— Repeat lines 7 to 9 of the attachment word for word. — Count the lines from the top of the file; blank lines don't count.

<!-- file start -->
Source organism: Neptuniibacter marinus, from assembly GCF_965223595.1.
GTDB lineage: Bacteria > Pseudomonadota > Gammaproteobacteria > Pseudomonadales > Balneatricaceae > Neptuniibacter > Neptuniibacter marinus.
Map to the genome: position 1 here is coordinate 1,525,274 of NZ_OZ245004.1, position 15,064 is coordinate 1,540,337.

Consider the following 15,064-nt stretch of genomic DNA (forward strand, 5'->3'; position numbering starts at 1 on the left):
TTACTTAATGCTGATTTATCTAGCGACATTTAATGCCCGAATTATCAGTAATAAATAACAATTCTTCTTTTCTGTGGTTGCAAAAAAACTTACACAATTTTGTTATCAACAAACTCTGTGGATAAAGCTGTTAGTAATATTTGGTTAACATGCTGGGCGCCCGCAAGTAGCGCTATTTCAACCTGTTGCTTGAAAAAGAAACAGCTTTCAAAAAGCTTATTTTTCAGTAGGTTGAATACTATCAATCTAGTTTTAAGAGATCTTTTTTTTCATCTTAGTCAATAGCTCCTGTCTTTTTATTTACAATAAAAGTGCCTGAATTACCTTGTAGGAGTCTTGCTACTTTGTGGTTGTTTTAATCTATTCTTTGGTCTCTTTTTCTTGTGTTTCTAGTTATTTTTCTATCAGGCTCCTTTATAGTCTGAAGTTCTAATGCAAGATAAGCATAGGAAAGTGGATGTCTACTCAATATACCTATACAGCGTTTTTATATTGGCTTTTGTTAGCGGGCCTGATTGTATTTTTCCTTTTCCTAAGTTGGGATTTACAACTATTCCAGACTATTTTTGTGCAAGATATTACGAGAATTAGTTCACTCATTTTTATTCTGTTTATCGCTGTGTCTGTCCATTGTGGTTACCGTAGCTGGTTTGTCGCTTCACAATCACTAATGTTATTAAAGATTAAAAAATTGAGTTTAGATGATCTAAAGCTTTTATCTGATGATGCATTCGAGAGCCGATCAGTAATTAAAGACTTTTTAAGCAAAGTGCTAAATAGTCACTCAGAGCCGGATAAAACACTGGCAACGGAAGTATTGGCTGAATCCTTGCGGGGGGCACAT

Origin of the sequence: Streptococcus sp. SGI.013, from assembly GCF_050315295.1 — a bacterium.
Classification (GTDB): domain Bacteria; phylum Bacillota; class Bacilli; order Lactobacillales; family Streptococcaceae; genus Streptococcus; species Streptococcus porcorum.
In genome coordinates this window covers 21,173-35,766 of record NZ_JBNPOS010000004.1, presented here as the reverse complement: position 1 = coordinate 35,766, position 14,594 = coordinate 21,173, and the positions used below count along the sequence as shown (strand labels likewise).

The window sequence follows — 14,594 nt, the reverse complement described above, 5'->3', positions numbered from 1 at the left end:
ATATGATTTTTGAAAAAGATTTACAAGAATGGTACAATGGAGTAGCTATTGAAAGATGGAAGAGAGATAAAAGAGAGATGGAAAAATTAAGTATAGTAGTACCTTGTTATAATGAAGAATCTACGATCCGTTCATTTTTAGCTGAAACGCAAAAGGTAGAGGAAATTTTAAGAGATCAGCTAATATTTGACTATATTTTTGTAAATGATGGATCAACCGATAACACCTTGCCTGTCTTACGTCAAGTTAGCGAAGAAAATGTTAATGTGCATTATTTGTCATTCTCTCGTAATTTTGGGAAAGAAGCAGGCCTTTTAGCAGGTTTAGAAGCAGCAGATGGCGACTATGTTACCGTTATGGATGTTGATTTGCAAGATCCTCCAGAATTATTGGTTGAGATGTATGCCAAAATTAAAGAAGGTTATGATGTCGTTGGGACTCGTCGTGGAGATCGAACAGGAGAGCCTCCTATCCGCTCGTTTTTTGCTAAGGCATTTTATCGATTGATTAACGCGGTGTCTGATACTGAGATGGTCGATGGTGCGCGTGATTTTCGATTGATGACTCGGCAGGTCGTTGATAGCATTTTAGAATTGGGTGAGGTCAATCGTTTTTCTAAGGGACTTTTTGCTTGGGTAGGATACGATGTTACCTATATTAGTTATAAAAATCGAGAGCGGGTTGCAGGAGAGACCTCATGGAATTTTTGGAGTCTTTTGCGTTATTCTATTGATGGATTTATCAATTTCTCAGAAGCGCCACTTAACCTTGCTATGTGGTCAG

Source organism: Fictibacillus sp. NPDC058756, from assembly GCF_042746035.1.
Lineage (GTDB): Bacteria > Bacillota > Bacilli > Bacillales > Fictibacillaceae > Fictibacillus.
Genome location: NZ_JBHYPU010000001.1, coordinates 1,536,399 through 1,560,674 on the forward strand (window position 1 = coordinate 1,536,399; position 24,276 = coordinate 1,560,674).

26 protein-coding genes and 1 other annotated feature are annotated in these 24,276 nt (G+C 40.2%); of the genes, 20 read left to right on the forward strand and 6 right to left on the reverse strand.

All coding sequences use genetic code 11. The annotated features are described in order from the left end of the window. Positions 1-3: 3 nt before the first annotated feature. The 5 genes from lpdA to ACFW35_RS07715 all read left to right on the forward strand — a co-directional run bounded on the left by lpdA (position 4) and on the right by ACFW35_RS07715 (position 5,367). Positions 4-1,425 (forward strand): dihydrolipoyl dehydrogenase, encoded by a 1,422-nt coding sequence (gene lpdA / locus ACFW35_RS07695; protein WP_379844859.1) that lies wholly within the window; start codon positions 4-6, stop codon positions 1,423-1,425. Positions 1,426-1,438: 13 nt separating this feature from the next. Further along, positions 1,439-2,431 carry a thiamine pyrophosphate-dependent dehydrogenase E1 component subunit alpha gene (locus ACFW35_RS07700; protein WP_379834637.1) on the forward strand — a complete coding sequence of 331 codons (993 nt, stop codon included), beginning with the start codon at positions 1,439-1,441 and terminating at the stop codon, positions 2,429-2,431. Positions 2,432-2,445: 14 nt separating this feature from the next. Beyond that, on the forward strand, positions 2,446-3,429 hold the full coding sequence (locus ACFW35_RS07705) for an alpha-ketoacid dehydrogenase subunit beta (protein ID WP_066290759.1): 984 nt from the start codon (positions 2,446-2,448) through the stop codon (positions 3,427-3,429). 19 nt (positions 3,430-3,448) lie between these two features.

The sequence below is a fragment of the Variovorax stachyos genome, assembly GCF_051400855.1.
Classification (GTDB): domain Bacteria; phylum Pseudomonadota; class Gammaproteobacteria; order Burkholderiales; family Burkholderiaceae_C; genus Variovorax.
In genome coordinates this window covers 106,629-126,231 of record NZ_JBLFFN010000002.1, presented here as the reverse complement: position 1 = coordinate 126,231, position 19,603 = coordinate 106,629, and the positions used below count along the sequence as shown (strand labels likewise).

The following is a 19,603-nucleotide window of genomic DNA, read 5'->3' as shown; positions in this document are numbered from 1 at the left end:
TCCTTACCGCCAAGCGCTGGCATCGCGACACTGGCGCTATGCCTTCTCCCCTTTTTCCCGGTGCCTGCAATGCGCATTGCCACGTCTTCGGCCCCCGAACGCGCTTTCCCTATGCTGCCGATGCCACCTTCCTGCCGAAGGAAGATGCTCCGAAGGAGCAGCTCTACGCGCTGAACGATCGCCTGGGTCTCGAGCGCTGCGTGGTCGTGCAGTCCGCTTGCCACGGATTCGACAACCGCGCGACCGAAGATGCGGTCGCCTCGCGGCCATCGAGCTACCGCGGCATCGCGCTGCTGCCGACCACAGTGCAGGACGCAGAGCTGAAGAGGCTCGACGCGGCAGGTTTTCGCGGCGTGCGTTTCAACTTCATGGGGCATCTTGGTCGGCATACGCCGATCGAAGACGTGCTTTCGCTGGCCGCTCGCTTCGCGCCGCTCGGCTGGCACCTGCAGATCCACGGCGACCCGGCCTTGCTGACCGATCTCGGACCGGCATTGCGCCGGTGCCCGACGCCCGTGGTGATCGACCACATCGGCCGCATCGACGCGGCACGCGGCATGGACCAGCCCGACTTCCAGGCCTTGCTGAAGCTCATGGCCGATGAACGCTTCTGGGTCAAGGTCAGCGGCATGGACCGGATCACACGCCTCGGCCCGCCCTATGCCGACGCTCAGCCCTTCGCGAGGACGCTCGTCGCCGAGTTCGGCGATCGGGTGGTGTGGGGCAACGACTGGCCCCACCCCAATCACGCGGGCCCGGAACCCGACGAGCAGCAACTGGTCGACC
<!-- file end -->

Classification (GTDB): domain Bacteria; phylum Bacillota; class Bacilli; order Lactobacillales; family Streptococcaceae; genus Streptococcus; species Streptococcus porcorum.
In genome coordinates this window covers 21,173-35,766 of record NZ_JBNPOS010000004.1, presented here as the reverse complement: position 1 = coordinate 35,766, position 14,594 = coordinate 21,173, and the positions used below count along the sequence as shown (strand labels likewise).

The window sequence follows — 14,594 nt, the reverse complement described above, 5'->3', positions numbered from 1 at the left end: